MP: Do you get any pushback from hospital colleagues about offering these services to a group of people who may be coming back, bringing their friends, people who say things like, “We don’t want these addicts in our hospital?” 

TK: It’s a growing problem and I think this kind of work empowers us and our nursing colleagues and our medics and everyone that we work with in the system to believe that actually we can do something and the doing of something is empowering because this is not getting better. It is nice to be able to say, “I understand that maybe there is a concern that you don’t want anyone else coming to the ER because we’re super busy,” but they’re coming anyway, this is a tool to do something about it. 

NS: The other thing that we talk about internally is, “Let’s say we have another 100 people tomorrow that we can offer this therapy to. How can we get all of the people into our clinic?” That’s where the system is headed now: How can we accommodate more people in the clinic setting if we start to capture more people in the EMS and the ER setting?

MP: How common is it in other hospitals around the state that physicians are providing these services in the ER? 

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JC: Project Echo is a program through Hennepin Healthcare that provides addiction medicine training for all of Minnesota and focuses on rural care. My experience with that is throughout the state there is everything from literally no care whatsoever in the ER all the way up to bridge clinics in the ER where an addiction medicine provider will come down and see patients. We are in a fast-changing era where the standard of care is changing pretty rapidly.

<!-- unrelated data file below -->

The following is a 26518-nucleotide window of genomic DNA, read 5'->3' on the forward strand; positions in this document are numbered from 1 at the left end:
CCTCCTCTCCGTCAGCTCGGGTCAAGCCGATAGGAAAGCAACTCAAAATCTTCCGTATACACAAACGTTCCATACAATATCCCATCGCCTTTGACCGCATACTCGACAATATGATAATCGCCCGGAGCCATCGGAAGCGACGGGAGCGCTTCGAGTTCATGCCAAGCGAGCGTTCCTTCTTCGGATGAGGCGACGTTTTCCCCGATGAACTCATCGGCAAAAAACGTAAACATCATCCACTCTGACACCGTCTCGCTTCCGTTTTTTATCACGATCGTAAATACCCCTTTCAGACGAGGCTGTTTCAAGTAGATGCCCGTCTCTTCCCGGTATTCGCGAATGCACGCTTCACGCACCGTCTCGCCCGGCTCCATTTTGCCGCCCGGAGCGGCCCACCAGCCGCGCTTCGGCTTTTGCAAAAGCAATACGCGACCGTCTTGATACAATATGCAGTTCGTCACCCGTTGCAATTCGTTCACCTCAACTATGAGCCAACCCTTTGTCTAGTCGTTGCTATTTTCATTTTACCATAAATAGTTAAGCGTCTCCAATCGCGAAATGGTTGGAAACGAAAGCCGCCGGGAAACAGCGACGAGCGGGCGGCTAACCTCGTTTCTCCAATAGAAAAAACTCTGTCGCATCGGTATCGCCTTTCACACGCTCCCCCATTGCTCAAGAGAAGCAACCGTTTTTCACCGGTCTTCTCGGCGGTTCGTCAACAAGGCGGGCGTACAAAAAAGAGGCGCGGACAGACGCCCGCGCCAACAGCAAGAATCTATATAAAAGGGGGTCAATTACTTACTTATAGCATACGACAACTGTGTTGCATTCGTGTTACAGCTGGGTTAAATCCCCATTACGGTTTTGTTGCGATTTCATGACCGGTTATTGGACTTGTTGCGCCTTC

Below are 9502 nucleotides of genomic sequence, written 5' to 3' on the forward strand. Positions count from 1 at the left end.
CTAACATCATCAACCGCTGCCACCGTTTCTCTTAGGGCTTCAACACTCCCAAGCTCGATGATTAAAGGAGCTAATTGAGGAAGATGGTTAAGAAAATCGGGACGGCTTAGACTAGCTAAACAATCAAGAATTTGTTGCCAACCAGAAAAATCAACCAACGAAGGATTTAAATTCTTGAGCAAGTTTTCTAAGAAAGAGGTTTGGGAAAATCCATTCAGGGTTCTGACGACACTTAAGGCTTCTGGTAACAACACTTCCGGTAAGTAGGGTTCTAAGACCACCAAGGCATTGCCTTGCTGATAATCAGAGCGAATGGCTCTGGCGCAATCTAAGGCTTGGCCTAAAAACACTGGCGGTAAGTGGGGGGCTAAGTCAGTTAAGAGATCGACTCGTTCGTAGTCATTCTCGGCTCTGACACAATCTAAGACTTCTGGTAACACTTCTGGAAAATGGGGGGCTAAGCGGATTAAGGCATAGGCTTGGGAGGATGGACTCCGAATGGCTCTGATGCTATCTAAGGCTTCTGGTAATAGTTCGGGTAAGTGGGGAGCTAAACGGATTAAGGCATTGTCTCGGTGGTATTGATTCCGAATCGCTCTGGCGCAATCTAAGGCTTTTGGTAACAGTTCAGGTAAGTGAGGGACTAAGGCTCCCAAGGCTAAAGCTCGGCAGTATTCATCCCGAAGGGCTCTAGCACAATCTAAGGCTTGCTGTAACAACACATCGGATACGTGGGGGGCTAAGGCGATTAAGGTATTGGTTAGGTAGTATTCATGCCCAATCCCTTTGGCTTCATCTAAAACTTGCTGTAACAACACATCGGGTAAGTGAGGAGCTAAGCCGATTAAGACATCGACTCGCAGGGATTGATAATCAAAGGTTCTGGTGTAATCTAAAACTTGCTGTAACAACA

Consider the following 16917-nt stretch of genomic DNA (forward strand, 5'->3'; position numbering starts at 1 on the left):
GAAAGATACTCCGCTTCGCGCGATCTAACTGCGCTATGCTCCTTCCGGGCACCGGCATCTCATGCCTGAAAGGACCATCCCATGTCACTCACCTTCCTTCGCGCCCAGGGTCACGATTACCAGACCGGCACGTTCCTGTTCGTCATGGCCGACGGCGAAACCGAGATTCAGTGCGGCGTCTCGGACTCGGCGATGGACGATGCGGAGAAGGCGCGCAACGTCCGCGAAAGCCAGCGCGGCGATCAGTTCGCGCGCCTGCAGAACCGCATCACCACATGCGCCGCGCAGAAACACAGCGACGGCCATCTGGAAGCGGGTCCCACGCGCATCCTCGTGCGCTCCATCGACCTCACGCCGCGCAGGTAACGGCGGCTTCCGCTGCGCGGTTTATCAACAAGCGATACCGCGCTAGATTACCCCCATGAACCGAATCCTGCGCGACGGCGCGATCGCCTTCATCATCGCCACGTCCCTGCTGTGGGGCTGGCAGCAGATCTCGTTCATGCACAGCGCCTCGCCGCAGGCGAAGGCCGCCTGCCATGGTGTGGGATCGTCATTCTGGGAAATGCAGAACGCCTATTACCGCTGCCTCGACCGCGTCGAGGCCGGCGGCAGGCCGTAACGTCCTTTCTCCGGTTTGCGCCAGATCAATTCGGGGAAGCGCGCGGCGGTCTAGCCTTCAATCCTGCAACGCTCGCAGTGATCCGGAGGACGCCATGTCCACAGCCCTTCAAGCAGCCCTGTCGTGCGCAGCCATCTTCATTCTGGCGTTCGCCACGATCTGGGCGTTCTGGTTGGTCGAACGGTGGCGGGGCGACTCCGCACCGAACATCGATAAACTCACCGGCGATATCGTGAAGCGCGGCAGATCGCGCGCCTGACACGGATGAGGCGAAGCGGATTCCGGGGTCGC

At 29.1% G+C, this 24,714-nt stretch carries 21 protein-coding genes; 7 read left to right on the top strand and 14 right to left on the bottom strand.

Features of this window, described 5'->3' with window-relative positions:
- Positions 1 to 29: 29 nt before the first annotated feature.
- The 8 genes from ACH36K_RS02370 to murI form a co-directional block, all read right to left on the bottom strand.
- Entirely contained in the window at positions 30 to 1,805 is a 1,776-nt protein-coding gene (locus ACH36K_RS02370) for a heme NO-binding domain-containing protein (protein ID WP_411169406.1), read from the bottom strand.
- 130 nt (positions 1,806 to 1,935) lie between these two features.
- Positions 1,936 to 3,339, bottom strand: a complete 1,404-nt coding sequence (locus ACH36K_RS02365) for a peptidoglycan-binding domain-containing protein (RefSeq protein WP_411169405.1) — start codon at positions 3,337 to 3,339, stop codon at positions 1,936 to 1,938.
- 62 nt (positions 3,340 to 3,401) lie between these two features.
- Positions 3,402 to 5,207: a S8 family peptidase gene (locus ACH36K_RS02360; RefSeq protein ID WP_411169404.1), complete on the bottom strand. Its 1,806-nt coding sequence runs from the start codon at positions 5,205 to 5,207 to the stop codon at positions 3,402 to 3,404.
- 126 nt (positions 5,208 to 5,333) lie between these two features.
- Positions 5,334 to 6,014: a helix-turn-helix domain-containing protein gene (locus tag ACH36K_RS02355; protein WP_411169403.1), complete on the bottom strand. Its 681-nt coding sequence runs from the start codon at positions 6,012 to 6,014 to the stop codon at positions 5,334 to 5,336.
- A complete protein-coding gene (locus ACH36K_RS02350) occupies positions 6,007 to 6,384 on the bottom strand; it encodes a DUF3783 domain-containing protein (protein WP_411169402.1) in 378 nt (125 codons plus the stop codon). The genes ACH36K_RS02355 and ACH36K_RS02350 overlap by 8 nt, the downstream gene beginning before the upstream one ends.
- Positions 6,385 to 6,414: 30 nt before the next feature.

MP: Is there anything else you’d like to make sure you say on this topic? 

NS: To put all this stuff together, as a physician, the more barriers we see removed, the less scary this is for me. I’ve always known it existed but it’s always been this thing that you have to have a special license for. It was unsettling and it made me feel like there was an excessive risk involved. But as time goes on and I learn more and more about it and I see it used and I see the good that it can do, having those barriers come down creates a sense of normalcy, making it like every other medicine that we prescribe. 

JC: We want people who use drugs to know that the emergency department is a safe place to seek care and we want to help them with their disease.